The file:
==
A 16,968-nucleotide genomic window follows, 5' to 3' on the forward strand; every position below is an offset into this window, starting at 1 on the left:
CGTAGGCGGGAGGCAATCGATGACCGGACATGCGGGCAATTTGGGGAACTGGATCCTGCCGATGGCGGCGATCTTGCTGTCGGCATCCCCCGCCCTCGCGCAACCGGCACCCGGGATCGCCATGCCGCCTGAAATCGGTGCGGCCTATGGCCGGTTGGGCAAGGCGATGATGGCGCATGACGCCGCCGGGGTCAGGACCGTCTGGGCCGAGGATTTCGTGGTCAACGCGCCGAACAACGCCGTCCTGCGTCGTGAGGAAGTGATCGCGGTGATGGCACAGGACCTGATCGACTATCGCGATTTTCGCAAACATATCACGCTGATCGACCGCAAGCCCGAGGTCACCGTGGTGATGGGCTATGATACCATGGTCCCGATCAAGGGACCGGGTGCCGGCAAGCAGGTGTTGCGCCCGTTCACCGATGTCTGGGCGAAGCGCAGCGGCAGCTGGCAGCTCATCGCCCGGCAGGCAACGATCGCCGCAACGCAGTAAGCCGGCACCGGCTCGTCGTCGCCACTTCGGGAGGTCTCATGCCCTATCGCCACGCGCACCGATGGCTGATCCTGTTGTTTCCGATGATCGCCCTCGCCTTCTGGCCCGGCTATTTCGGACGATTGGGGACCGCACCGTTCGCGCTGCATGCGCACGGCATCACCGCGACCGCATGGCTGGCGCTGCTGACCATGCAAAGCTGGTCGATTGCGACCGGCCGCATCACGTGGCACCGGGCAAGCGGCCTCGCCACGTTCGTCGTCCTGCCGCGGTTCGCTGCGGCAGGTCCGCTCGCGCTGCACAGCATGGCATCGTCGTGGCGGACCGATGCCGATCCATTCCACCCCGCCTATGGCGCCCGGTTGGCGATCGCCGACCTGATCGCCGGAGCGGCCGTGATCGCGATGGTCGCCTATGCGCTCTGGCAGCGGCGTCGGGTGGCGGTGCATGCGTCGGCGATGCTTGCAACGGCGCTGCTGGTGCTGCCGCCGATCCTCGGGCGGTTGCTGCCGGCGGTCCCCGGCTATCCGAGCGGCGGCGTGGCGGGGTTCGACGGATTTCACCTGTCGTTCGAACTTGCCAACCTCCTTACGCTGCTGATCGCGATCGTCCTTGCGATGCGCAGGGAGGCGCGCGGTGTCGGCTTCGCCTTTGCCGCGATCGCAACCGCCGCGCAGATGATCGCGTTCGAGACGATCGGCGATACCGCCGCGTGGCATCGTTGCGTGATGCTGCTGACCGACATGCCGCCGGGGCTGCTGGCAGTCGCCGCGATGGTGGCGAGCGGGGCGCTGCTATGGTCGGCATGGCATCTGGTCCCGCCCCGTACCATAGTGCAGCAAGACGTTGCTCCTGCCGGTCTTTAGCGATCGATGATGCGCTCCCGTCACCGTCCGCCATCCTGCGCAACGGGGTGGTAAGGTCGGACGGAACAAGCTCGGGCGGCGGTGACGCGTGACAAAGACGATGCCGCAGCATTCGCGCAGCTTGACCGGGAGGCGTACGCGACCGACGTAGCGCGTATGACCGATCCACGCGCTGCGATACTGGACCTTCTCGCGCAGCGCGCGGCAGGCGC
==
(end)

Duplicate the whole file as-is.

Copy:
A 16,968-nucleotide genomic window follows, 5' to 3' on the forward strand; every position below is an offset into this window, starting at 1 on the left:
CGTAGGCGGGAGGCAATCGATGACCGGACATGCGGGCAATTTGGGGAACTGGATCCTGCCGATGGCGGCGATCTTGCTGTCGGCATCCCCCGCCCTCGCGCAACCGGCACCCGGGATCGCCATGCCGCCTGAAATCGGTGCGGCCTATGGCCGGTTGGGCAAGGCGATGATGGCGCATGACGCCGCCGGGGTCAGGACCGTCTGGGCCGAGGATTTCGTGGTCAACGCGCCGAACAACGCCGTCCTGCGTCGTGAGGAAGTGATCGCGGTGATGGCACAGGACCTGATCGACTATCGCGATTTTCGCAAACATATCACGCTGATCGACCGCAAGCCCGAGGTCACCGTGGTGATGGGCTATGATACCATGGTCCCGATCAAGGGACCGGGTGCCGGCAAGCAGGTGTTGCGCCCGTTCACCGATGTCTGGGCGAAGCGCAGCGGCAGCTGGCAGCTCATCGCCCGGCAGGCAACGATCGCCGCAACGCAGTAAGCCGGCACCGGCTCGTCGTCGCCACTTCGGGAGGTCTCATGCCCTATCGCCACGCGCACCGATGGCTGATCCTGTTGTTTCCGATGATCGCCCTCGCCTTCTGGCCCGGCTATTTCGGACGATTGGGGACCGCACCGTTCGCGCTGCATGCGCACGGCATCACCGCGACCGCATGGCTGGCGCTGCTGACCATGCAAAGCTGGTCGATTGCGACCGGCCGCATCACGTGGCACCGGGCAAGCGGCCTCGCCACGTTCGTCGTCCTGCCGCGGTTCGCTGCGGCAGGTCCGCTCGCGCTGCACAGCATGGCATCGTCGTGGCGGACCGATGCCGATCCATTCCACCCCGCCTATGGCGCCCGGTTGGCGATCGCCGACCTGATCGCCGGAGCGGCCGTGATCGCGATGGTCGCCTATGCGCTCTGGCAGCGGCGTCGGGTGGCGGTGCATGCGTCGGCGATGCTTGCAACGGCGCTGCTGGTGCTGCCGCCGATCCTCGGGCGGTTGCTGCCGGCGGTCCCCGGCTATCCGAGCGGCGGCGTGGCGGGGTTCGACGGATTTCACCTGTCGTTCGAACTTGCCAACCTCCTTACGCTGCTGATCGCGATCGTCCTTGCGATGCGCAGGGAGGCGCGCGGTGTCGGCTTCGCCTTTGCCGCGATCGCAACCGCCGCGCAGATGATCGCGTTCGAGACGATCGGCGATACCGCCGCGTGGCATCGTTGCGTGATGCTGCTGACCGACATGCCGCCGGGGCTGCTGGCAGTCGCCGCGATGGTGGCGAGCGGGGCGCTGCTATGGTCGGCATGGCATCTGGTCCCGCCCCGTACCATAGTGCAGCAAGACGTTGCTCCTGCCGGTCTTTAGCGATCGATGATGCGCTCCCGTCACCGTCCGCCATCCTGCGCAACGGGGTGGTAAGGTCGGACGGAACAAGCTCGGGCGGCGGTGACGCGTGACAAAGACGATGCCGCAGCATTCGCGCAGCTTGACCGGGAGGCGTACGCGACCGACGTAGCGCGTATGACCGATCCACGCGCTGCGATACTGGACCTTCTCGCGCAGCGCGCGGCAGGCGC